Tag Archives: gravel

Outdoor Babies – With Gravel & Rocks

There has always been gravel in our outdoor play space.  Way back in 1997 when I first opened my childcare home we didn’t have a ‘natural’ outdoor area.  We did however have pea gravel as a fall surface under the wood and plastic play structures.

I’ll admit that back then I was one of those ‘OMG, what if they eat the gravel?’ people.  Consequently I never let babies play in the gravel area.  So today, when parents seeking childcare visit/tour my childcare home and express concern over the letting their babies play with gravel and rocks, I can honestly say ‘I understand’. There was a time when I only let babies play here;

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There was a two foot tall fence dividing the deck area from the gravel area and I never let the babies go past the fence.  I even had some wire mesh on the bottom portion of the fence so they couldn’t reach through the fence boards and get a handful of gravel.  I was keeping them ‘safe’.

In fact, it wasn’t just infants and toddlers who were prevented from entering the gravel area.  I considered children ‘old enough’ to play in the gravel area when they could reach over the fence and open the latch without assistance – most children were three or four years old before they could ‘pass the test’.

Looking back now I realize that the ‘test’ was ridiculous because their ability to open the latch is irrelevant to what they may do with the gravel.  In fact, I discovered that the longer I prevented them from playing in the gravel, the more harmful their behaviour could be. Overexcitement in the new environment meant throwing gravel was a major issue.

In the last ten years since I began allowing the infants and toddlers to play with gravel and rocks I’ve discovered that many of them actually never try to eat it.  Those that do occasionally put gravel in their mouths do so for only the first week or so and then move on to more constructive gravel activities.

Activities like making ‘gravel rain’

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Testing gravel on an incline plane

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Lying in gravel to get the ‘full body’ experience

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Gravel is the ultimate ‘loose part’

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I thought this little girl’s ‘Rock Eyes’ were very imaginative

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Walking on gravel and rocks can be a challenge for young children and gives them the opportunity to further develop their balance and gross motor skills.

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Yes, eating or throwing gravel can be an ongoing issue for a small percentage of children but it isn’t limited to infants and toddlers.  By not allowing young children to experience and experiment with gravel and rocks we’re not ‘protecting’ them.  We are preventing them from learning about textures, weight, gravity and more.

With a combination of supervision, guidance and opportunities for experimentation gravel and rocks can offer many benefits for the infant and toddler development that outweigh any concern for safety.

Removing Mountains

There is a mountain in my yard.  It is the last of the big plastic toys remaining since I began replacing them with more natural, open ended items.  At one time the mountain belonged to my own – now adult – children.  The mountain is about 20 years old;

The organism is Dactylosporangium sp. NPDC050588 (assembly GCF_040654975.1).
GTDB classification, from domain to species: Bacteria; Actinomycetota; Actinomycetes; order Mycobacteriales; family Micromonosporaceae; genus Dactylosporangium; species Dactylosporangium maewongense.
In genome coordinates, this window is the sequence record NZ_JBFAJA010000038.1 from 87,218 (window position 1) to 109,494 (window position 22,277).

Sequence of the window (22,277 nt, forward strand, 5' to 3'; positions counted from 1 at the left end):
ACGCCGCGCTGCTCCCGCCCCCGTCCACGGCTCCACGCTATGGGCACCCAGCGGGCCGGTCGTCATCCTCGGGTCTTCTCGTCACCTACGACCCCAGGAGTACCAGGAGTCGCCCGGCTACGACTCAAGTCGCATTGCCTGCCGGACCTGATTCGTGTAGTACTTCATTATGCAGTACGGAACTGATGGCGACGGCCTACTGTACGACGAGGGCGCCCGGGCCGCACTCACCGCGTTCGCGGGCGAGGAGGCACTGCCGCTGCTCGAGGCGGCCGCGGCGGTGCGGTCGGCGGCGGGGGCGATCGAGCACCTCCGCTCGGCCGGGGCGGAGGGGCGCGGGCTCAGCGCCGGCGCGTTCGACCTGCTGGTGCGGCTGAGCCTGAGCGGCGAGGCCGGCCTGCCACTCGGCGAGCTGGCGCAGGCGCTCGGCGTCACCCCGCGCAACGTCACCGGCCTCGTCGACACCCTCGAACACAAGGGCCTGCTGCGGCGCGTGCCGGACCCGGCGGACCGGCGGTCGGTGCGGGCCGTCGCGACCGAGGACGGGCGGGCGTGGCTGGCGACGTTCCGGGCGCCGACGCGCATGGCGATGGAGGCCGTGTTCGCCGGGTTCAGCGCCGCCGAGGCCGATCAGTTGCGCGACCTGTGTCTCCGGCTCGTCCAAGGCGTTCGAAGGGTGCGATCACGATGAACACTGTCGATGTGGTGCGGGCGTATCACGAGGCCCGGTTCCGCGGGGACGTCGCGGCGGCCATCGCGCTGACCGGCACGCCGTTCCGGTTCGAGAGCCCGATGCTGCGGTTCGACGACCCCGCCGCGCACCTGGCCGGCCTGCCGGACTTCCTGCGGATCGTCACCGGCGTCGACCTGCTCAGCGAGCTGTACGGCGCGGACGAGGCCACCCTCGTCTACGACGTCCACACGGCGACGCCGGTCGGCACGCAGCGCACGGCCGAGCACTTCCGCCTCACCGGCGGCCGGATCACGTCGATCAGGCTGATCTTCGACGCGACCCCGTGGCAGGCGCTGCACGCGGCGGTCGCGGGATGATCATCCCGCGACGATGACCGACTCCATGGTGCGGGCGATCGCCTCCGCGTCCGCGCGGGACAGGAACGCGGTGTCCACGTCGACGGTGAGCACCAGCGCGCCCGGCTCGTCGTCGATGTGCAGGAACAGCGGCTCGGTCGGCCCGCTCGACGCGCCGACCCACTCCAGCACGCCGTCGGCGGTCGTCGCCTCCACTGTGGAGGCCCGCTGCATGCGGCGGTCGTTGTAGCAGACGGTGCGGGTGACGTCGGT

Small cars are stored in the lid of the mountain and the children occaisionally use the roads and tunnels for driving or parking the cars on.  Back when the mountain used to be an indoor toy that was all it was ever used for.  It took up a lot of space for something that had only one main purpose.  After I moved it outdoors it got used for water and gravel too.

I want to remove the mountain from the yard.  It doesn’t ‘fit’ with the rest of our play space.  We don’t need it. The children drive the cars all over the yard and even build their own roads and bridges with wood and gravel.

They use other – better – tools for moving gravel and water.  I’ve put these pipe halves in the loose parts area for that purpose and the children experiment with them often;

The pipes can accommodate not only cars, gravel, and water but animals as well;

The pipes are not stationary so can be used in various locations as levers to lift and move gravel;

Usually the children need to work together and cooperate to get the result they want;

The other day they tried an Olympic inspired weight lifting event;

Water in the pipes adds another element to expeirment with – and the results are sometimes surprisingly different than when using gravel;

We don’t need that mountain.  I just need to figure out how to remove it from the yard.  I don’t think I can put it in the recycling bin but maybe I’ll put it on the boulevard for the next give away weekend.

Look!

There were so many interesting things going on in the yard.

I observed the two-year-old as he practiced fine motor skills and began to understand gravity – he studied each pebble as it dropped to the ground after he placed it in the space between the boards on the bridge.

The six-year-old showed me the pictures she had been creating with gravel too;

Then the boys excitedly called me over to see what they had discovered over by the fence – so beautiful;

We wondered who that belongs to?  Maybe this HUGE spider who was happily munching on a wasp over in the covered seating area;

And we are all really excited that only five days after the seeds were planted the grass is beginning to grow.  I think that is pretty amazing considering there have been eight children running around on it every day;

So many marvelous things to see 🙂